We tried to remember whether the mustard we are used to seeing in springtime in California is at least a near relation to what one buys prepared in a jar, and that night we researched further, finding once again how many good edibles are in the Brassica family. We had no idea we’d get the chance to taste some very soon.
Yes, that mustard above ismustard, and in this context it isn’t considered a weed that needs eradicating. It actually helps suppress the nematode population among the grapevines, because mustard contains high levels of biofumigants in the form of glucosinolates. Evidently the sharp flavor isn’t appreciated by the nematodes. However the mustard got there, it’s ubiquitous now, and beneficial.
At Salt Point the sun shone on us brilliantly, and made us squint. The wind pushed us this way and that, and the sound of crashing surf thundered up the cliffs to where we walked along the headlands. Some of us had gaiters around our necks, which we pulled up to keep our hair out of our eyes and our cheeks warm.
We wanted to climb that “castle rock,” but Pippin thought she better go scout ahead for poison oak. She found a lot of it, so we gave up on that idea.
Most of the plants out there hug the ground or the rocks where they are growing. Even the milkmaids stay under cover. When Ivy took off her gaiter scarf, her hair needed re-gathering into its scrunchie; once we accomplished that, she bounced off musing, “Some people say, ‘Another day, another dollar;’ but we always say, ‘Another day, another hair out of place!'”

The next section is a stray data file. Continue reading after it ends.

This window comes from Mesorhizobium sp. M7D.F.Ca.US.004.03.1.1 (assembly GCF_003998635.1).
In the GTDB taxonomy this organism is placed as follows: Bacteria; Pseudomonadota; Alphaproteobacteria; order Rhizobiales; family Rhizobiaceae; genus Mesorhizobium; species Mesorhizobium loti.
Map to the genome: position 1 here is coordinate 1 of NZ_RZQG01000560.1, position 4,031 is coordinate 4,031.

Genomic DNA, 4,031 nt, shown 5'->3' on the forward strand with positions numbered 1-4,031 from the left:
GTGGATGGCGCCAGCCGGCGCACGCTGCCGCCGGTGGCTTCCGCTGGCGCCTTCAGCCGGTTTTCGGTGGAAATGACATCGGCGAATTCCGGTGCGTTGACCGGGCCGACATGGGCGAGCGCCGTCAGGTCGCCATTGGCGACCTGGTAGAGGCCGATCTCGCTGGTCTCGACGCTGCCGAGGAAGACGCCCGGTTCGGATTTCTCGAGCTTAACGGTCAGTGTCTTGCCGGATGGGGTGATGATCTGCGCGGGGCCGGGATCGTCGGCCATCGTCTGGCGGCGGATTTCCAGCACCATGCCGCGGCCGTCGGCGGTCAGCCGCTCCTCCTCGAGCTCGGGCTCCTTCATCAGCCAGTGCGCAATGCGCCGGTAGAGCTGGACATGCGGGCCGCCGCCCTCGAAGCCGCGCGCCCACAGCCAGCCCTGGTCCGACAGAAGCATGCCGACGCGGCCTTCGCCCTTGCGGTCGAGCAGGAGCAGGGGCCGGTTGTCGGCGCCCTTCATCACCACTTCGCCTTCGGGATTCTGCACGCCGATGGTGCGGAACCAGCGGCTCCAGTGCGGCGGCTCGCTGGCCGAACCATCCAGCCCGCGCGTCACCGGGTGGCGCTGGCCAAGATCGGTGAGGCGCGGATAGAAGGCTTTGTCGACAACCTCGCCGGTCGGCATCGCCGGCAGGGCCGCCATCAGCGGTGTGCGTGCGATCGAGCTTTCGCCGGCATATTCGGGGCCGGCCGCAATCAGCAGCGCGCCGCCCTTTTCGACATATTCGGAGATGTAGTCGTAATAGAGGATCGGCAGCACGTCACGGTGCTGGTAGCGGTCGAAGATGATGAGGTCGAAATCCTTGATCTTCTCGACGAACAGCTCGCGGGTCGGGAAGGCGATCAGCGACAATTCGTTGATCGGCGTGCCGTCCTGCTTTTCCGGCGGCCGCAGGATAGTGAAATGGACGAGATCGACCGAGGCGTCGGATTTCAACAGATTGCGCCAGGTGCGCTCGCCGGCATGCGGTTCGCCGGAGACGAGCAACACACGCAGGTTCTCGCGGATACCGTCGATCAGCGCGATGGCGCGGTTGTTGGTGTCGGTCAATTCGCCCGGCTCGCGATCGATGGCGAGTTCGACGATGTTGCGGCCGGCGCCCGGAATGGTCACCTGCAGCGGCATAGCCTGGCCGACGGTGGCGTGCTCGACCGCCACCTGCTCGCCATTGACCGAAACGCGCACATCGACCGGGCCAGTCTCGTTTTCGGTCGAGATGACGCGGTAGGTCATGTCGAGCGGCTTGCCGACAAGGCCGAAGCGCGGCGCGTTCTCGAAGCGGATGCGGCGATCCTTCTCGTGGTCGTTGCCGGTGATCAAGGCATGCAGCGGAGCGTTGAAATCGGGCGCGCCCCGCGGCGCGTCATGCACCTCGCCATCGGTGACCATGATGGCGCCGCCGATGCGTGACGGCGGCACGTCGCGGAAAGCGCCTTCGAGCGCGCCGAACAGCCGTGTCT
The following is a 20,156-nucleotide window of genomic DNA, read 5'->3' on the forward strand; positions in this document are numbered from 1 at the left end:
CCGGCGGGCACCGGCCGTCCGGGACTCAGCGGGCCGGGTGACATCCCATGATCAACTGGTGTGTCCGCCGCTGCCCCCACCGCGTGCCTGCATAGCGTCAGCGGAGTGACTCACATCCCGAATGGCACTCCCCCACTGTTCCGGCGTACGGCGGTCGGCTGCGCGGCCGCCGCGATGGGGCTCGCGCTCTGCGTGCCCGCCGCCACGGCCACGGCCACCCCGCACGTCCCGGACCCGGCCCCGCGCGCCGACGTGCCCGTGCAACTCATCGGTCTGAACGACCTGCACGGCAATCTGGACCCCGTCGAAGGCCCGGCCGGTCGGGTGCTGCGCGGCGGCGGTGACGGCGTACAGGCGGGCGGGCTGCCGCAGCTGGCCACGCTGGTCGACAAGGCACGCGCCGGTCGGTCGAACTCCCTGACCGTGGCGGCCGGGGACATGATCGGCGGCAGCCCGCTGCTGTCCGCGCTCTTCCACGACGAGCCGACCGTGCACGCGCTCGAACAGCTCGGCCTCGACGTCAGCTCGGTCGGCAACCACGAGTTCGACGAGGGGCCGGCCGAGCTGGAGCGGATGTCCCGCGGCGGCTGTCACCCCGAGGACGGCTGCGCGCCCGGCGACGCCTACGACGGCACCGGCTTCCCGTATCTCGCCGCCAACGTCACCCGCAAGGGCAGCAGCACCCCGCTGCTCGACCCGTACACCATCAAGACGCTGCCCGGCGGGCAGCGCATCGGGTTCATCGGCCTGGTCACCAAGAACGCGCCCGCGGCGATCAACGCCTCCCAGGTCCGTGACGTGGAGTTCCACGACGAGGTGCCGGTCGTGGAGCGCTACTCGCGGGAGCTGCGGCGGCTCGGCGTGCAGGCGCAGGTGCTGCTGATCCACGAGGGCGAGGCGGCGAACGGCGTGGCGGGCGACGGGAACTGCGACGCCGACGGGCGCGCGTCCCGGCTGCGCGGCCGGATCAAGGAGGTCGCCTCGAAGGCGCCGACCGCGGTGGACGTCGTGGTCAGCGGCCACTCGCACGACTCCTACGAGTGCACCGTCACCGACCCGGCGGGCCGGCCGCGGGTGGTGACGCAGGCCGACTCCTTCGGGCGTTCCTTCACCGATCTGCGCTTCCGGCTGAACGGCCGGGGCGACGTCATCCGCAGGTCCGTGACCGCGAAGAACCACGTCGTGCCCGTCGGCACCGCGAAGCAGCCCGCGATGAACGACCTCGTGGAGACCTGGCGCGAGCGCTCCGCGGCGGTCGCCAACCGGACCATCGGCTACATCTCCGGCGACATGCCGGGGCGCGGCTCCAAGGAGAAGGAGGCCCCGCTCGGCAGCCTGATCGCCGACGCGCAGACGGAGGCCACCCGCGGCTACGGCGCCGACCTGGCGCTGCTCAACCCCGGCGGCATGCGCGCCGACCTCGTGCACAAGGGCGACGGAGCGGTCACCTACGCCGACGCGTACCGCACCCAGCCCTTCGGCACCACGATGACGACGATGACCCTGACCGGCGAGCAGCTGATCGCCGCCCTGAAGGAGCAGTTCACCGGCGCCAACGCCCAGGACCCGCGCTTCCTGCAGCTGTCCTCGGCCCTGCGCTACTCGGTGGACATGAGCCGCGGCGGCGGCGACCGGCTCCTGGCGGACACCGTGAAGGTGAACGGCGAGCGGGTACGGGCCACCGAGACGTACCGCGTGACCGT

Where the trail dropped down close to the shore, we explored the sandstone that has been carved into strange shapes by the wind. The surface of the rocks with the smoothest appearance, where I grabbed when I felt buffeted off balance, was like the coarsest sandpaper.
The children all napped on the way home that evening, but slept long in their bags after they went to bed again later that night. Before we knew it we were all up and going again, but southwest this time, aiming for a hike along the Marin Headlands. Marin County is the one just north of San Francisco County/City, and it soon became evident that this destination, so much closer to a large population, was going to be too crowded. There was nowhere to park at the trailhead.
So we went into the town of Sausalito and looked at boats in the harbor, and ate our lunch at a little park with a view of Angel Island, and the Bay Bridge to the southeast.
The first wild thing we found to eat that morning was oxalis, or sourgrass, also called wood sorrel. Once I told the children about it, they continued to break off stems and chew on it for the rest of the day, it being everywhere we went. Ivy liked the flowers best, but most of us preferred the stems.
Plantain was growing everywhere beneath our feet, mixed in with the oxalis. Scout told me that if you get a rash from stinging nettle you can chew some plantain and put it on the rash to soothe it. But there were no nettles in this neighborhood, and we left the plantain alone.
The water was glittering, and the children discovered countless crabs as they peered into their dark caves among the rocks. While the more agile folk spied on crabs, I admired the colorful minerals in the giant specimens bordering the sidewalk.